Making the decision to hand in your notice and leave your place of work can be a daunting prospect. Whether you’ve loved or loathed your time at the business, it’s important to handle this situation with professionalism and care.
You’ll most likely need your current employer as a future reference so resist the urge to telling them EVERYTHING you’ve ever thought of them… and who knows, they may even become a future customer or supplier.
Within your career you should be consistently maintaining and growing your network, to make you more open to opportunities in the future with the lasting relationships you have formed.
What can often be a nerve-wracking time can be turned in your favour by following JAM’s simple tips for how to hand in your notice.
Speak to your manager and let them know of your decision
Before you formally hand in your notice to your boss, refrain from telling any of your co-workers. The last thing you want is to create an awkward, negative environment in the office if they find out from someone else, which can easily happen.
Tell your manager face to face – not by leaving a letter on their desk or sending them a short email, which could make you come across as rude and dismissive.
Organise a meeting with your manager and once in the meeting, remain calm and don’t let your emotions take control. Make sure you leave the meeting on a good note whilst ensuring you can rely upon them to provide a positive reference for future employment opportunities.
Write your resignation letter
Do not hand your resignation letter in without speaking to your boss/manager first!
What to include:
- State what position you are leaving, how much notice you are giving (whenever your contract specifies) and when your last day will be.
- Thank your employer for the opportunities and learning experiences they have offered to you (even if you’re not even remotely grateful).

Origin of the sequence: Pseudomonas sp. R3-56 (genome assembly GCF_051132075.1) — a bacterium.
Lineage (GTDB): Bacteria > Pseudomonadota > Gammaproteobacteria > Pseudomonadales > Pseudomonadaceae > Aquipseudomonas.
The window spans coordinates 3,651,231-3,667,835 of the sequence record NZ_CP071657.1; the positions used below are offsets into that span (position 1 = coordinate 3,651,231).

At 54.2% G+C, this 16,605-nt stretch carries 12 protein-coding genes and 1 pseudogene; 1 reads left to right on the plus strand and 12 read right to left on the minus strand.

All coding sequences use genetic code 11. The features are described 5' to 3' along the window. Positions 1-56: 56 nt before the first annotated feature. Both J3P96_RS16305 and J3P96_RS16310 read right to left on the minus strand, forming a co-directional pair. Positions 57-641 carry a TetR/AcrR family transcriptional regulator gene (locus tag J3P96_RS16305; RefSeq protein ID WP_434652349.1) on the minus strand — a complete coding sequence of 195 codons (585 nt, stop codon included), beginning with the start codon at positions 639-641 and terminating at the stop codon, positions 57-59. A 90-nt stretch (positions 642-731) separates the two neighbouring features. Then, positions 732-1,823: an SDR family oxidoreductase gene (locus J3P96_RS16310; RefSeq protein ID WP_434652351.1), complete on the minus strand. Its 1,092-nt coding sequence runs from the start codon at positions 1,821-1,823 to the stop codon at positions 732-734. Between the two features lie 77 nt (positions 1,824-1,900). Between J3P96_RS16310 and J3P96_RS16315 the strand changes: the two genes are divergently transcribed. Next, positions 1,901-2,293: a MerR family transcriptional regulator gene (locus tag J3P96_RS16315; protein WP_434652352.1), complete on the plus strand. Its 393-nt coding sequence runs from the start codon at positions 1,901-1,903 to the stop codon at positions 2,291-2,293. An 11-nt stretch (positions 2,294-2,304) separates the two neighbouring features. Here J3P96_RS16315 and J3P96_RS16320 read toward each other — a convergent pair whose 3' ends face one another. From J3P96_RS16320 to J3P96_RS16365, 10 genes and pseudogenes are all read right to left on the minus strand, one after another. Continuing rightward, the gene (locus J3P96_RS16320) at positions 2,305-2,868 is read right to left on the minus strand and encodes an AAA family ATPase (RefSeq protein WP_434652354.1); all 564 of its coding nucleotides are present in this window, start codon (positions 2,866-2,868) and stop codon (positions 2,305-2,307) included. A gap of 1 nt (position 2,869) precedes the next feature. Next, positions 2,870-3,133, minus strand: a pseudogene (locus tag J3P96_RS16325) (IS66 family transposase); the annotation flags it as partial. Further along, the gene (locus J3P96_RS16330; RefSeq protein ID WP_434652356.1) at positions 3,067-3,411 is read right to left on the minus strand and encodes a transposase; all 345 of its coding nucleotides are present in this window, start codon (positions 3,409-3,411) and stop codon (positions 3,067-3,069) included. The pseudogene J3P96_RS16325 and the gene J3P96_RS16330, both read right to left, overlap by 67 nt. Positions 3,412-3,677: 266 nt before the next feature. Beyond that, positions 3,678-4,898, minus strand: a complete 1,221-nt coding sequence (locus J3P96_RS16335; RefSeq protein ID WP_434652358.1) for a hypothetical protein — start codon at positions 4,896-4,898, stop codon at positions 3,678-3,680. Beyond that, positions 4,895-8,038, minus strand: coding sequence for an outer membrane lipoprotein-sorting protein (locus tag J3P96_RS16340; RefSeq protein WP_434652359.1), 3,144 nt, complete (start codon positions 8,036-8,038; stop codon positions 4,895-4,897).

- Wish the company good luck in the future and state that you’d like to keep in touch (you will need them for references) …
Do not make this letter too personal, keep it formal and only outline your reason for leaving if necessary.
Prepare for the worst-case scenario
In most cases, leaving a business and all it entails can go swimmingly, it will end on great terms and you will be free to move on.
However, there are exceptions and if this is the case, maybe because you are going to work with a competitor, then make sure your things are easy to get together if you need to make a swift departure. Also, if it is an emotional goodbye, don’t let anyone make you feel bad for leaving, everyone has the right to move on. Keep your cool.
Be prepared for a counteroffer
If an employer really doesn’t want you to leave, they may offer you a higher salary, extra benefits, or a fresh, new opportunity to get you to stick around.
However, it is important to remember, a counteroffer is generally made to suit the needs of the employer, not the employee.
The promise of exciting new opportunities may turn out to be a fantasy. The company very promises promotions, new projects or a different role. But they usually turn out to be hollow promises. It’s all part of a desperate attempt to keep a person in a post. But once it has succeeded, the stark reality for your manager is that they are dealing with someone who has already said they want to leave and is at risk of doing so again.
The best advice for anyone considering a counteroffer is to weigh up all the pros and cons, and keep the bigger picture of your career in mind. If you decide to take the counteroffer, make sure you get all the terms of the deal in writing. But remember, if the only reason for staying put is extra money, it will almost certainly turn out to be a bad move in the long run.
Look to the future
When the time comes to hand in your notice, it can be a scary and difficult situation – that’s why it’s important you are prepared. If you can handle everything in a professional and gracious manner, then you really shouldn’t come across any issues.
And remember, your notice period will fly by! So even if it may be a little awkward, just look forward to the near future.
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